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Hoffmann, R. A wiki for the life sciences where authorship matters. Nature Genetics (2008)

Genetic variation of the human glycine receptor subunit genes GLRA3 and GLRB and susceptibility to idiopathic generalized epilepsies.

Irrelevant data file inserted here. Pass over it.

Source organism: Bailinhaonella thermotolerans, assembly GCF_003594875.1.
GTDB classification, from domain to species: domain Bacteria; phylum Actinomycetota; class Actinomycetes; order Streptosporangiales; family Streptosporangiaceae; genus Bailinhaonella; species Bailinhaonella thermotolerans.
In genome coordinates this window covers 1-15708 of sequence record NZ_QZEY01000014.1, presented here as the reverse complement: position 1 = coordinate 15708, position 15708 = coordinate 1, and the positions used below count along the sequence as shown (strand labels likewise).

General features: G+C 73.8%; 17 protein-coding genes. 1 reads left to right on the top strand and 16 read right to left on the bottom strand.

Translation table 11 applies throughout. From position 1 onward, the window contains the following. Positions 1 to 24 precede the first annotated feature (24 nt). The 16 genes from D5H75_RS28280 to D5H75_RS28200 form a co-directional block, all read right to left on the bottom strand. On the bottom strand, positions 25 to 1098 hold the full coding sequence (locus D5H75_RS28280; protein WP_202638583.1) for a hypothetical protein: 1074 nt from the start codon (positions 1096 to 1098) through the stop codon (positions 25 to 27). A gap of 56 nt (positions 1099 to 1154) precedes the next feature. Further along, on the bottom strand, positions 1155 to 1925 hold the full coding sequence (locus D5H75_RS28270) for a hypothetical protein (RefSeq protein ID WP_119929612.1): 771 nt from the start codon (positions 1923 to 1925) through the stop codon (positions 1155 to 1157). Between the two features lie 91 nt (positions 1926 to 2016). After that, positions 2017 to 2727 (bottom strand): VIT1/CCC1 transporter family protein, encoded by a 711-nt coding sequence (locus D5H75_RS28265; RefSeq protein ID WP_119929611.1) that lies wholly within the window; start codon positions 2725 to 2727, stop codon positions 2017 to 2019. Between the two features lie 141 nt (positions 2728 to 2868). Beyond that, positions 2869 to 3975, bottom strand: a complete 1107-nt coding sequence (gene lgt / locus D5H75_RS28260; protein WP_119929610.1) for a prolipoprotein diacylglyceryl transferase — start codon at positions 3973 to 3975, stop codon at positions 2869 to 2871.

Alterations of glycine receptor alpha1 and beta subunit genes have been associated with hypertonic motor disorders in both mice and humans. Mutations in genes encoding other ligand- and voltage-gated ion channels have been identified in rare monogenic forms of idiopathic generalized epilepsies (IGE). We tested the hypothesis that allelic variants of the glycine receptor subunit genes, GLRA3 and GLRB, both localized on chromosome 4q, confer susceptibility to common subtypes of IGE. Mutation screening was carried out in index patients of 14 IGE families. No pathogenic mutation was found, but two intronic polymorphisms were detected in the GLRB gene, and four intronic, three exonic, and one 3'-UTR polymorphisms were identified for the GLRA3 gene. Subsequent screening for exonic and 3'-UTR polymorphisms in GLRA3 showed no statistical difference between a group of sporadic IGE patients (n = 104) and a control group (n = 141). The genotype frequencies for exonic and 3'-UTR polymorphisms in GLRA3 showed no statistically significant difference between IGE patients (n = 104) and an ethnically matched control group (n = 141). Thus, no association between IGE and alterations in GLRA3 or GLRB genes could be detected, indicating that both genes do not play a major causative role in the epileptogenesis of common IGE subtypes. Still, these novel single nucleotide polymorphisms may be useful markers for candidate gene analyses of other disorders.[1]


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